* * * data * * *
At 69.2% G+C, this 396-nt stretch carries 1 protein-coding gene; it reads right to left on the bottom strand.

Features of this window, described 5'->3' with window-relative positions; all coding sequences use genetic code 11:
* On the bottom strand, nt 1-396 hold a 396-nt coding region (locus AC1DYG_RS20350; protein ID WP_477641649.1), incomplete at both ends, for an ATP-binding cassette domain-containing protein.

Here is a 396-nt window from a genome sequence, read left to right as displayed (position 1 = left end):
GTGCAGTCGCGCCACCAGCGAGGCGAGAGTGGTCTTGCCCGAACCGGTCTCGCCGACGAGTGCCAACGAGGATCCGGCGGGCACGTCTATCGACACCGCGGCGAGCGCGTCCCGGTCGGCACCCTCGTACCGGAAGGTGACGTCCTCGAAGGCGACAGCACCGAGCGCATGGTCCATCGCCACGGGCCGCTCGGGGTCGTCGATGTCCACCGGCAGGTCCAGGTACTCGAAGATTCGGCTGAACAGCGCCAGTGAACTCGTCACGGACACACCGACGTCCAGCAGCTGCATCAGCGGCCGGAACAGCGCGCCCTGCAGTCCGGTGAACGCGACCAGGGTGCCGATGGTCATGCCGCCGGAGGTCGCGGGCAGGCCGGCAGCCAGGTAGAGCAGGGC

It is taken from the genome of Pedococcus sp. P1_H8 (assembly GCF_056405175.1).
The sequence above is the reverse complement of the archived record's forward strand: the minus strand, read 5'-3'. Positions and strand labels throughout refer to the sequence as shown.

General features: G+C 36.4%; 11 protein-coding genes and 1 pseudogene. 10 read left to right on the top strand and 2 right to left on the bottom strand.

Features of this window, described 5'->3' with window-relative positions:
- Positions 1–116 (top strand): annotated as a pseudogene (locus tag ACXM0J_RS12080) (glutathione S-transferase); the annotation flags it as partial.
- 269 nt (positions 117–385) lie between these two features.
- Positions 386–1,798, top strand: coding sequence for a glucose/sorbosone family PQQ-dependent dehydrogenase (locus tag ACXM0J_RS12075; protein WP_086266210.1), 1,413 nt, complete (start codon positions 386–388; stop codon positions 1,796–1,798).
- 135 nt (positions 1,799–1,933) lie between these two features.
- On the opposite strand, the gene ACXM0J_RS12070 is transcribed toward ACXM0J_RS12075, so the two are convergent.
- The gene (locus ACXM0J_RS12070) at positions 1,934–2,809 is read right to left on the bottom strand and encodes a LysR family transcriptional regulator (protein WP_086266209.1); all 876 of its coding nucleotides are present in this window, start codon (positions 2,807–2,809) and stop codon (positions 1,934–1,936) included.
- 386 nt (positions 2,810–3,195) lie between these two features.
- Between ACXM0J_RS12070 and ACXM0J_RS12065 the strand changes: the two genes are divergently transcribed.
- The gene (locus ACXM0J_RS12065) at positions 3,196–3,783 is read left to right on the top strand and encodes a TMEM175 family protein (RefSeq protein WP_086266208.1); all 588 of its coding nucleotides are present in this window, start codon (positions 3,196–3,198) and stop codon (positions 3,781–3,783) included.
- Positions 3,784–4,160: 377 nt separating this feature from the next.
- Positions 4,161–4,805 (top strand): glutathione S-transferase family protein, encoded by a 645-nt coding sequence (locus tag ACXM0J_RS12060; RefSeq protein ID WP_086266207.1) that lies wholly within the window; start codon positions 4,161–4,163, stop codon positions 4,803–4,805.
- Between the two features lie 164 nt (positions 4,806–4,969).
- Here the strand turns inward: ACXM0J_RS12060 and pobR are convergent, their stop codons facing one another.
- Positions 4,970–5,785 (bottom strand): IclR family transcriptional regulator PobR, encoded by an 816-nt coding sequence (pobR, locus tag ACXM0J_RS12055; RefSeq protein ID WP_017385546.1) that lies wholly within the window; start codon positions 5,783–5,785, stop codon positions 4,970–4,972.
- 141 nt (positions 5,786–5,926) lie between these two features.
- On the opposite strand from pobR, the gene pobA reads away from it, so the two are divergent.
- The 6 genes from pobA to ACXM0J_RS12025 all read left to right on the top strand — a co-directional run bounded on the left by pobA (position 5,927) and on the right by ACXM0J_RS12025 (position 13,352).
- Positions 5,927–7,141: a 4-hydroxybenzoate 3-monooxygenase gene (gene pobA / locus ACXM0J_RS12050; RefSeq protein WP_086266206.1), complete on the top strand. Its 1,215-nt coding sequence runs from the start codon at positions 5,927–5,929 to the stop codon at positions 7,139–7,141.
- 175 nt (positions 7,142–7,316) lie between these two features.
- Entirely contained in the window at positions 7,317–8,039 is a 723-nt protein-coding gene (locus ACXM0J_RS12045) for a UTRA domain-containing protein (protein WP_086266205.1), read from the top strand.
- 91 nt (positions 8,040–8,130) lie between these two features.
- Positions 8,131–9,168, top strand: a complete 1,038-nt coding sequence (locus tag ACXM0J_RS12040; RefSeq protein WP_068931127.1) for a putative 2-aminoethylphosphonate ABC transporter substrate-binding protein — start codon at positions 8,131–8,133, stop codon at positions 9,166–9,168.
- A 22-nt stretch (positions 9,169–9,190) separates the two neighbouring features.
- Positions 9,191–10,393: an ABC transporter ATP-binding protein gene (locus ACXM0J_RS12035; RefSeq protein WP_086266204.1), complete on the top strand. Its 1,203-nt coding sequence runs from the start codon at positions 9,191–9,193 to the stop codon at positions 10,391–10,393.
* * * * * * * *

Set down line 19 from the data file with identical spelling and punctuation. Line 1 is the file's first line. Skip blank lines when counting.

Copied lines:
- Positions 3,784–4,160: 377 nt separating this feature from the next.